Organized Labor and the Dewey Philosophy
by MARK STARR
Dewey's philosophy in education has an obvious importance for organized labor. Because the trade unions originated out of deep social needs and are themselves a collective effort to meet those basic economic needs by a major section of the community, the implications of Dewey's theories to the ideals and actions of the unions should be examined. Then, too, insofar as Dewey's seminal ideas have changed the grade and high schools and colleges, they must have seriously influenced the educational procedures which affect the formative years of the sons and daughters of over 15 million trade unionists, not to mention the workers of hand and brain who comprise the total 42 millions of wage-earners of the United States. But here also an attempt will be made to see what changes in attitude might be expected if the philosophy of Dewey were applied to trade union practices. What might we expect as the students leave school and participate in community life and in their trade unions and professional associations?
His native background in Vermont would not have given Dewey much contact with organized labor in his early years, but his common sense soon made him brush aside all professional snobbery which would divide the teacher from the ranks of organized labor. His record of activity in the formation of what is now the Teachers Guild in New York, with Henry R. Linville and others, has been continued down to a message to the most recent Convention of the American Federation of Teachers (AFL).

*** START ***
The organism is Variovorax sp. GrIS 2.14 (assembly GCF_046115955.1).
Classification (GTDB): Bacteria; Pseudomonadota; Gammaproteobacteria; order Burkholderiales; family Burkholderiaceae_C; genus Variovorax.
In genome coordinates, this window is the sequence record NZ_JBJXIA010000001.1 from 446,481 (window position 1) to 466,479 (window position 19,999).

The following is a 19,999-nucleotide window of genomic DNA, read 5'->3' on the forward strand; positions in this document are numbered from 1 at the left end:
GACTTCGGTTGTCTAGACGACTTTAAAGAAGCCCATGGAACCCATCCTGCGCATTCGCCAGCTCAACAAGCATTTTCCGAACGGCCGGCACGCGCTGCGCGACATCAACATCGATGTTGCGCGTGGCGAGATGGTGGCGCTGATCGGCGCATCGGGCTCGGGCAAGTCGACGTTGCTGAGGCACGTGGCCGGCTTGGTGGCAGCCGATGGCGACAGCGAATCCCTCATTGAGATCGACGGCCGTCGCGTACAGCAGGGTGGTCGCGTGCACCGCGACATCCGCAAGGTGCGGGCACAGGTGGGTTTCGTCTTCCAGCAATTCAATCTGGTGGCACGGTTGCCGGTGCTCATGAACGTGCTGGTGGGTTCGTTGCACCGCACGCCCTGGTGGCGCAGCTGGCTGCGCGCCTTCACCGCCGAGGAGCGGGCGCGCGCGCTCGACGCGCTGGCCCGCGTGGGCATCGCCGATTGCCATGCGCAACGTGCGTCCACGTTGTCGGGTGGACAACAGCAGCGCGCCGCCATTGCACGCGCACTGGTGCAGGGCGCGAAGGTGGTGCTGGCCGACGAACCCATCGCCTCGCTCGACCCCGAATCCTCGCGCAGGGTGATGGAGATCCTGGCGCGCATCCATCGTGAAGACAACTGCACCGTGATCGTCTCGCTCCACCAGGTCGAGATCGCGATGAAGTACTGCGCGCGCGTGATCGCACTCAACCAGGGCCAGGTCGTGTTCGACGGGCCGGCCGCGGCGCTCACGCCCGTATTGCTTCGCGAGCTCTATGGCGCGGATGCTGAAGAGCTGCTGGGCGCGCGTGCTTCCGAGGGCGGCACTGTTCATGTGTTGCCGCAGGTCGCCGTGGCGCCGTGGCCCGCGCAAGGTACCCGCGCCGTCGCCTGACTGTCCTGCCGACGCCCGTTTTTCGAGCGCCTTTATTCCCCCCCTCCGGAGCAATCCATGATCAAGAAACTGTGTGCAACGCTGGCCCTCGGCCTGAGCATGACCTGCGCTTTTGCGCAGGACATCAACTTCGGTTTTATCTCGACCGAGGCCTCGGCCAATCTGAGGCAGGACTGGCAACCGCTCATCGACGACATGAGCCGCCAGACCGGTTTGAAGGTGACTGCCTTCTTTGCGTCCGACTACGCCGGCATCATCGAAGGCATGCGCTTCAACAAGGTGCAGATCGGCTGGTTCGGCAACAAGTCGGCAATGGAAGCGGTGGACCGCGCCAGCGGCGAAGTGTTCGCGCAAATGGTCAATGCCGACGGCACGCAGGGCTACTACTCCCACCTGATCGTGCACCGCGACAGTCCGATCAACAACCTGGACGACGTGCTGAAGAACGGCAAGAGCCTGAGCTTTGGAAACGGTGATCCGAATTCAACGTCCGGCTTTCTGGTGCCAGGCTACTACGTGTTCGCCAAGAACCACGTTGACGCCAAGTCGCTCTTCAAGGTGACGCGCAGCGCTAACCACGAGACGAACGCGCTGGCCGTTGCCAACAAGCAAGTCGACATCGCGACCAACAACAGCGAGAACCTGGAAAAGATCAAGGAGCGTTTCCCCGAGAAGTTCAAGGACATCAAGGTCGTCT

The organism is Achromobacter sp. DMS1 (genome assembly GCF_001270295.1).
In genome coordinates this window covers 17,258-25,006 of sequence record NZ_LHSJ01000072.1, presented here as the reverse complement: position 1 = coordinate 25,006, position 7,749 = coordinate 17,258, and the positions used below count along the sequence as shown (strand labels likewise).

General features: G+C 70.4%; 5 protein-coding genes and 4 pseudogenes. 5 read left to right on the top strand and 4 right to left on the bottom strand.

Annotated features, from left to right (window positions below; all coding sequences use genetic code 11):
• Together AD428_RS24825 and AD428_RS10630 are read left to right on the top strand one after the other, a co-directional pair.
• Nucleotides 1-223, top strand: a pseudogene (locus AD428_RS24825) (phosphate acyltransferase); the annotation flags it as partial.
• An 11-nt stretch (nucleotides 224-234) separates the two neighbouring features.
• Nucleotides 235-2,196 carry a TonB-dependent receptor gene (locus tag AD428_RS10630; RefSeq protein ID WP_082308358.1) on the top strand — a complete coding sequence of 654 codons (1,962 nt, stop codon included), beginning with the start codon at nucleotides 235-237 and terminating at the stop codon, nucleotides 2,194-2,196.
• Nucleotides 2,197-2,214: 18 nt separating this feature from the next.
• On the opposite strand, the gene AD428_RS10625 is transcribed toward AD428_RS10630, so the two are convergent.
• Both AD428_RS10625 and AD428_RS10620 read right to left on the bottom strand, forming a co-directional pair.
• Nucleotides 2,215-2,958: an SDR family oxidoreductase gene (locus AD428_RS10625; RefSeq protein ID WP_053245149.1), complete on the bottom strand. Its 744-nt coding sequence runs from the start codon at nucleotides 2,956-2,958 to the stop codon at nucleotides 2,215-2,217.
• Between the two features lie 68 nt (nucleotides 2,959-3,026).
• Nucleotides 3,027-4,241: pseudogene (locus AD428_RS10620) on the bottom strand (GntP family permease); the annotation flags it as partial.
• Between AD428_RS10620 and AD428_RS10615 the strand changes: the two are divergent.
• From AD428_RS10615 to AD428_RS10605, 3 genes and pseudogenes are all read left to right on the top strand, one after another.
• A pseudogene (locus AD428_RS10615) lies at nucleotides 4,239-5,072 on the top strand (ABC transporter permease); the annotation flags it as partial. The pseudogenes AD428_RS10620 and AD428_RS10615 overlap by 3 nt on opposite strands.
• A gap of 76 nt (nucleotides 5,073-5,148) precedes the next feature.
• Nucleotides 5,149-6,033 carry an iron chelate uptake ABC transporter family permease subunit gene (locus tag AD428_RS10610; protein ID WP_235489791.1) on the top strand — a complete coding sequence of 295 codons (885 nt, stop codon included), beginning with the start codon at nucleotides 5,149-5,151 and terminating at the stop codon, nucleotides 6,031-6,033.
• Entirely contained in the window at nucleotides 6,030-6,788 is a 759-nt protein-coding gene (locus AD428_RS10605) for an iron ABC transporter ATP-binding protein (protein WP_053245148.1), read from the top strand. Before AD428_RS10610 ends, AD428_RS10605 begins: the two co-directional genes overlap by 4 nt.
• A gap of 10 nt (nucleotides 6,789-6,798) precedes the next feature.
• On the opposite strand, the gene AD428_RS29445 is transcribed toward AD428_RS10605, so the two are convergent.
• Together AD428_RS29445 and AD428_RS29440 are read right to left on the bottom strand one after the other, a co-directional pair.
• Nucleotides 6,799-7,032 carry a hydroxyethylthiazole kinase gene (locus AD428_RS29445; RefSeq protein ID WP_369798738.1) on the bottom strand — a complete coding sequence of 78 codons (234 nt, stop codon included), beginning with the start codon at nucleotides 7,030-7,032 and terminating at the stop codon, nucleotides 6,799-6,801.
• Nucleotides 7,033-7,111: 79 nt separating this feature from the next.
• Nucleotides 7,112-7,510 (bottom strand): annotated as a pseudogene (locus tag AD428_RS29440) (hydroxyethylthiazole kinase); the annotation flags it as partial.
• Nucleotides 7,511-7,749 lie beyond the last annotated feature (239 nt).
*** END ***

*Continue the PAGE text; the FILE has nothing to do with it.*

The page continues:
It would, of course, be a mistake to think that there has been a reciprocal interest and a wide conscious study of the philosophy of John Dewey in the ranks of American organized labor, or even in the workers' education section of its activities. However, there is something in common between the economic pragmatism of Samuel Gompers and the philosophic pragmatism of John Dewey. The approach of the American Federation of Labor in working out its theories in the light of daily practice is surely experimentalism. As a matter of fact, just as Dewey has been accused of having no organized body of thought, so the AFL has been accused of emphasizing rule‑of‑thumb methods to the exclusion of any understanding of ultimate goals. Deeper consideration, however, shows that in both instances the assumption is not well based, although usually the long term aims are implicit rather than fully stated.